Commenting on the latter charge, Steinburg also claims Pasquotank Correctional Institution Administrator Felix Taylor knew inmates convicted of violent crimes were working at PCI’s sewing plant. The plant’s supervisor, Veronica Darden, and the correctional officer assigned to provide security at the plant, Justin Smith, were two of the four prison staffers killed during the failed inmate escape.
Steinburg also claimed that some 30 prisons, including Hyde Correctional Institution, failed to file mandatory “Daily Institutional Reports” in early November. Those reports keep system officials up to date on prison occupancy and other vital statistics.
“If they're lax on this, you can imagine what other protocols they're lax on,” Steinburg said.
Steinburg said the officers he’s spoken to have not made “vengeful” comments or demanded certain prison officials be fired. They're also not seeking raises, he said. They're more concerned about a lack of staffing and safety conditions in the prisons, he said.
“So many would get out tomorrow if they could,” Steinburg said, noting prisons used to be considered a great source of employment in northeastern North Carolina's poor, rural counties.
Asked about Steinburg's allegations, Department of Public Safety spokeswoman Pamela Walker referred to a Dec. 7 press release from the N.C. Division of Corrections detailing the steps the division has already taken to improve prison safety and oversight.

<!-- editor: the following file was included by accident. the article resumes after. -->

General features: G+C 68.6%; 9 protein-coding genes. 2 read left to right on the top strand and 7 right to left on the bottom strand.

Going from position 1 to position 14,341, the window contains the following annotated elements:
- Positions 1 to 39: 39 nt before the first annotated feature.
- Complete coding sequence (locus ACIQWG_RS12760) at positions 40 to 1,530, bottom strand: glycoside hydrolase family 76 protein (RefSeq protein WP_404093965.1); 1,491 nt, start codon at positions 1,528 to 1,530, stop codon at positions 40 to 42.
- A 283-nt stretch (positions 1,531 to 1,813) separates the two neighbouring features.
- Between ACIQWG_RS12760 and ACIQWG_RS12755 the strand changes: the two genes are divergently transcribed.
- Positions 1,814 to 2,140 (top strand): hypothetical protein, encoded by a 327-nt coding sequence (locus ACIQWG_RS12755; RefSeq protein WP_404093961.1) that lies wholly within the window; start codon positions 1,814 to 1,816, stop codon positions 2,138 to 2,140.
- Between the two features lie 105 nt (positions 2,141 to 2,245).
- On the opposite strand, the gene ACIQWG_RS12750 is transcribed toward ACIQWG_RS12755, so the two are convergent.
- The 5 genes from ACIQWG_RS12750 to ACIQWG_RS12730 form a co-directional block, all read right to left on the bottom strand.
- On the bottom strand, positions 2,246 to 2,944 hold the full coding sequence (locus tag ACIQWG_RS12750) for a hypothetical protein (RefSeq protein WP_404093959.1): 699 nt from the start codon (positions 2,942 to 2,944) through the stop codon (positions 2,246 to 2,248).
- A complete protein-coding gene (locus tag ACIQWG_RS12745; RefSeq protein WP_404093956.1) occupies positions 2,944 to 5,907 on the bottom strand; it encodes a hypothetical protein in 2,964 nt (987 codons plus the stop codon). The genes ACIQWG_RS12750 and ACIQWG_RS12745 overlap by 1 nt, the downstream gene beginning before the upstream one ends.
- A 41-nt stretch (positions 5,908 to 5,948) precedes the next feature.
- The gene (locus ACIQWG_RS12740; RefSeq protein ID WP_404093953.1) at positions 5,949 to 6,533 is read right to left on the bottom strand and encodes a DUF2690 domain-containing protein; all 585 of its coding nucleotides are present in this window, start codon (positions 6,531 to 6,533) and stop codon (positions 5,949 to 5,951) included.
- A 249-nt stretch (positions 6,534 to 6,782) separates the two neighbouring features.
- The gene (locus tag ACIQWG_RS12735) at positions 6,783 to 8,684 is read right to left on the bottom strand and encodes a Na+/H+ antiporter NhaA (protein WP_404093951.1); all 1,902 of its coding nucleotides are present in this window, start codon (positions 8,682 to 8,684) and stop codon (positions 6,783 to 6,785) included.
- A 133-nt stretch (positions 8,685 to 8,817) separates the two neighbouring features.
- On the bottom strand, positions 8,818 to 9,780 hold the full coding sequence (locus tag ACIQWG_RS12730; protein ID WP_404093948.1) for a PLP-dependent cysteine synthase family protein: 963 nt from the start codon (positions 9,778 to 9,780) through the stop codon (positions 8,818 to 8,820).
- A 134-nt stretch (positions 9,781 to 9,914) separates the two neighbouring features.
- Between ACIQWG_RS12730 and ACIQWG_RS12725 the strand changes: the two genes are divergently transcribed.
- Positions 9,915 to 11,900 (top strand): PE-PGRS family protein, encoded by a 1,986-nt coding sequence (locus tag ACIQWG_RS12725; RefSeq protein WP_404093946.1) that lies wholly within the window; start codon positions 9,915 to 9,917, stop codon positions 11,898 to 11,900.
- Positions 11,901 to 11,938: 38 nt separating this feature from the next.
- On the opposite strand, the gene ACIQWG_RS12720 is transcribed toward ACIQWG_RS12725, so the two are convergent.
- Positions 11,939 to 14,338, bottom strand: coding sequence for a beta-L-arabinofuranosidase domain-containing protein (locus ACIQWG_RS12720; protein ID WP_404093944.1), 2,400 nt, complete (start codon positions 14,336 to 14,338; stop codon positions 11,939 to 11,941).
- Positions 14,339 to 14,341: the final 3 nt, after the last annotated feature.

In the release, Department of Public Safety Secretary Erik Hooks noted DPS has taken the following actions:
* Permanently shut down the sewing plant at Pasquotank Correctional Institution, and suspended the operations at the Lanesboro Correctional Institution metal plant and the Caledonia Institution cannery, pending safety and security reviews.
* Removed more than 250 inmates with “violent offender profiles” from work assignments under Correction Enterprises;
* Made inmates convicted of violent crimes against law enforcement or other government officials permanently ineligible for work assignments that give them access to “cutting and/or impact tools”;
* Asked the National Institute of Corrections, which is based in Washington, D.C., to independently review operations at Pasquotank Correctional Institution. The NIC was also asked to review Correction Enterprises’ safety protocols, including staffing patterns and inmate worker placement assessments. The NIC visited PCI in November and is expected to provide a report with its recommendations this month.
Hooks also noted that in June, he asked the Governor’s Crime Commission to coordinate a study identifying the best practices in use across the country as a way to improve safety and security in North Carolina’s prisons. The study was supposed to focus on:
* Hiring practices for correctional officers, including screening of candidates;
* Training of correctional officers and all prison staff;
* Prison staffing;
* Security procedures to interdict contraband; and
* Measures to detect and address staff misconduct.
Asked about Steinburg’s allegations, other area lawmakers expressed some skepticism about them, but shared the goal of prison reform.